Support > Backgammon

When you open a backgammon game, you will see the board on the left side of the board. To move your pieces, click on the piece you wish to move.

Underneath the board you will see the dice that your opponent used in their last turn.

On the right hand side, you will see the score card and your dice (if you are playing a 5 or 9 point game you may see links for Roll Dice or Offer Doubling Cube).

On the score card you will see your score, how many pieces you have sent home and pips to go. Pips to go refers to how many spaces all of your pieces have to go to get home.


Rules
The object of a backgammon game is to be the first player to move all your pieces off the board.

Players move their pieces around the board in a counter-clockwise direction. To move your pieces, you must move the number of spaces indicated on each dice when possible. Eg. if your dice roll is 6 and 1 then you must move one piece 6 spaces and one piece 1 space.

You may move the same piece twice in one turn eg. Move a piece 6 spaces, then move it 1 space. If you throw doubles then you get a total of 4 moves instead of just 2.

If you cannot use both dice rolls, then you must use the highest number when possible. Eg. If you roll a 5 and a 3 and can move either the 5 or the 3 but not both , then you must use the 5. If you cannot use the 5 at all, you must still use the 3 if possible.

Movement
When moving your pieces, you can only move onto spaces already occupied by your own pieces, empty spaces or spaces containing only one of your opponents pieces, spaces containing 2 or more of your opponents pieces cannot be moved onto.

If you move onto a space containing one of your opponents pieces, the opponents piece is captured and is set on the bar. Players must move all pieces off the bar before moving any other piece on the board.

Pieces on the bar are entered from the top right corner of the board , the furthest point away from the players home.

Bearing Off
Once you have moved all your pieces into your home board area, you may start bearing off your pieces, to win the game you must bear off all 15 pieces. When possible you must use an exact dice roll to bear a piece off, eg. if you have a piece 4 spaces from HOME, then you must use a dice roll 4 to bear the piece off, You may use a higher dice roll than needed to bear a piece off if there are no pieces on the rolled space or on a higher point. Eg. if you roll a 5 and have no pieces on the 5 or the 6 points, then you may bear off a piece on the 4 point.

Doubling Cube
The doubling cube is available in 5 & 9 point matches. You may double the doubling cube at the start of your turn, you should only double the cube if you feel you are in a good position to win. Your opponent has the option to accept or reject the doubling. If they reject the doubling, then the game ends with the doubling cube value at its original value, eg. if the cube value is 4 and you double the cube to 8 and your opponent rejects it, then you will win with the doubling cubes value at 4.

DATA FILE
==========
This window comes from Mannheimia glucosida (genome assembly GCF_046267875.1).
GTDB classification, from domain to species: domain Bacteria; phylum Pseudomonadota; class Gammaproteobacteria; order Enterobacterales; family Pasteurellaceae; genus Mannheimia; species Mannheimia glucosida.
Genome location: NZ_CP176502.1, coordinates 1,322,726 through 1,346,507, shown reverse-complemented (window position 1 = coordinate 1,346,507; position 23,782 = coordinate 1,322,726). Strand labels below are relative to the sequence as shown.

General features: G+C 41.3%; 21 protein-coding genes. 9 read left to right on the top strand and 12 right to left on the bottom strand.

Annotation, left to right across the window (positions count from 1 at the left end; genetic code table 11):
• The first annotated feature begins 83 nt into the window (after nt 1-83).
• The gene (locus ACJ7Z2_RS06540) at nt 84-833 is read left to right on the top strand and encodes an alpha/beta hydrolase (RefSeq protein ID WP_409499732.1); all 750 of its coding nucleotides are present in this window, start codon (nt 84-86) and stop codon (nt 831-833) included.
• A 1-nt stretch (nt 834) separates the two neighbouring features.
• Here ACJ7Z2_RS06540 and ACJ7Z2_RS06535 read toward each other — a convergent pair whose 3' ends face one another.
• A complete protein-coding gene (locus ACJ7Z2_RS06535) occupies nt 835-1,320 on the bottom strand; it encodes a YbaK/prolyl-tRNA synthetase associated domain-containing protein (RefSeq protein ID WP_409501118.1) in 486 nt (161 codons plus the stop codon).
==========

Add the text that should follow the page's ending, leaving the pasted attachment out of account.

Scoring
The score for winning a game is based on the positions of your opponents pieces when you have taken all your pieces off the board, and the value of the doubling cube.

If your opponent has already beared pieces off the board then the basic value for the win is 1 point, if they have not taken any pieces off the board, then you will win 2 points, if your opponent has pieces on the bar or inside YOUR home board and has not beared any pieces off the board, then you will receive 3 points for the win. After this has been calculated this number is multiplied by the value of the doubling cube. Eg. if you received 2 points for the win and the cube value is 4 then you will receive 2 * 4 points which will give you 8 points for the win.

Crawford Round
In a 5 or 9 point match, when a player gets to within 1 point of winning the match for the first time, this is a crawford round, in a 5 point match this would be when the score is:4-0,4-1,4-2 or 4-3. In a crawford round the doubling cube is not available. Any round after the crawford round will contain the doubling cube, even though a player may still be one point away from winning the match.

Game Options
Game Type:
You can choose from 3 game types, Standard, 5 pt pro and 9pt pro. In a standard game, only 1 point is needed to win, there is no doubling cube in standard games. 5 & 9 point games , to win , you must score at least 5 or 9 points, which may take multiple games to achieve. The doubling cube is in play on these games.

Variations
  • Backgammon: Standard 15 piece backgammon.
  • Nackgammon: 17 piece game, pieces are arrange slightly differently than standard backgammon.
  • Bug Race: 15 pieces, all pieces start on the bar.
  • Mini-Gammon: 9 pieces, similar arrangement to standard backgammon.
  • Hypergammon: 3 pieces, all peices starting from inside your opponents home area.


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